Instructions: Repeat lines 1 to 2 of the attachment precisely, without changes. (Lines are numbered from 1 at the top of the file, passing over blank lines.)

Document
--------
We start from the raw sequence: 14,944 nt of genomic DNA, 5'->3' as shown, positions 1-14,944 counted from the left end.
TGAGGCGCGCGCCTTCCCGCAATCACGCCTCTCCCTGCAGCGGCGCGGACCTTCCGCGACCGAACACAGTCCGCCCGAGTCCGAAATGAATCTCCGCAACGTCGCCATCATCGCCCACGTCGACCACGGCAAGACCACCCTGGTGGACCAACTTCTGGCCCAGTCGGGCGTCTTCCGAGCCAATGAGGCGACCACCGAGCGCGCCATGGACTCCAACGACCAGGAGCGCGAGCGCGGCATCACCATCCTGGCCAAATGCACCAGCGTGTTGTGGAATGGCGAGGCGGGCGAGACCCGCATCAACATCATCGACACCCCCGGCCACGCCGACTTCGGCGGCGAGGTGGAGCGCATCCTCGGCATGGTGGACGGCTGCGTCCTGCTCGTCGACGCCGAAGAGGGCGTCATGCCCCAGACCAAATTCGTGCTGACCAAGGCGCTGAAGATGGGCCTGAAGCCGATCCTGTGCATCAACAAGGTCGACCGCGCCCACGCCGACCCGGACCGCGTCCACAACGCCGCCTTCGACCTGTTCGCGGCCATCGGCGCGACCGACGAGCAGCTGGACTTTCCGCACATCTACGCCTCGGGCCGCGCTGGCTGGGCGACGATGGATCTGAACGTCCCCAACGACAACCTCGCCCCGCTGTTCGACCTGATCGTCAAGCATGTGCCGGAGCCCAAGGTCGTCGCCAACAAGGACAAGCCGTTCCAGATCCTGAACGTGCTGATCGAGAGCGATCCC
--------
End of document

We start from the raw sequence: 14,944 nt of genomic DNA, 5'->3' as shown, positions 1-14,944 counted from the left end.
TGAGGCGCGCGCCTTCCCGCAATCACGCCTCTCCCTGCAGCGGCGCGGACCTTCCGCGACCGAACACAGTCCGCCCGAGTCCGAAATGAATCTCCGCAACGTCGCCATCATCGCCCACGTCGACCACGGCAAGACCACCCTGGTGGACCAACTTCTGGCCCAGTCGGGCGTCTTCCGAGCCAATGAGGCGACCACCGAGCGCGCCATGGACTCCAACGACCAGGAGCGCGAGCGCGGCATCACCATCCTGGCCAAATGCACCAGCGTGTTGTGGAATGGCGAGGCGGGCGAGACCCGCATCAACATCATCGACACCCCCGGCCACGCCGACTTCGGCGGCGAGGTGGAGCGCATCCTCGGCATGGTGGACGGCTGCGTCCTGCTCGTCGACGCCGAAGAGGGCGTCATGCCCCAGACCAAATTCGTGCTGACCAAGGCGCTGAAGATGGGCCTGAAGCCGATCCTGTGCATCAACAAGGTCGACCGCGCCCACGCCGACCCGGACCGCGTCCACAACGCCGCCTTCGACCTGTTCGCGGCCATCGGCGCGACCGACGAGCAGCTGGACTTTCCGCACATCTACGCCTCGGGCCGCGCTGGCTGGGCGACGATGGATCTGAACGTCCCCAACGACAACCTCGCCCCGCTGTTCGACCTGATCGTCAAGCATGTGCCGGAGCCCAAGGTCGTCGCCAACAAGGACAAGCCGTTCCAGATCCTGAACGTGCTGATCGAGAGCGATCCC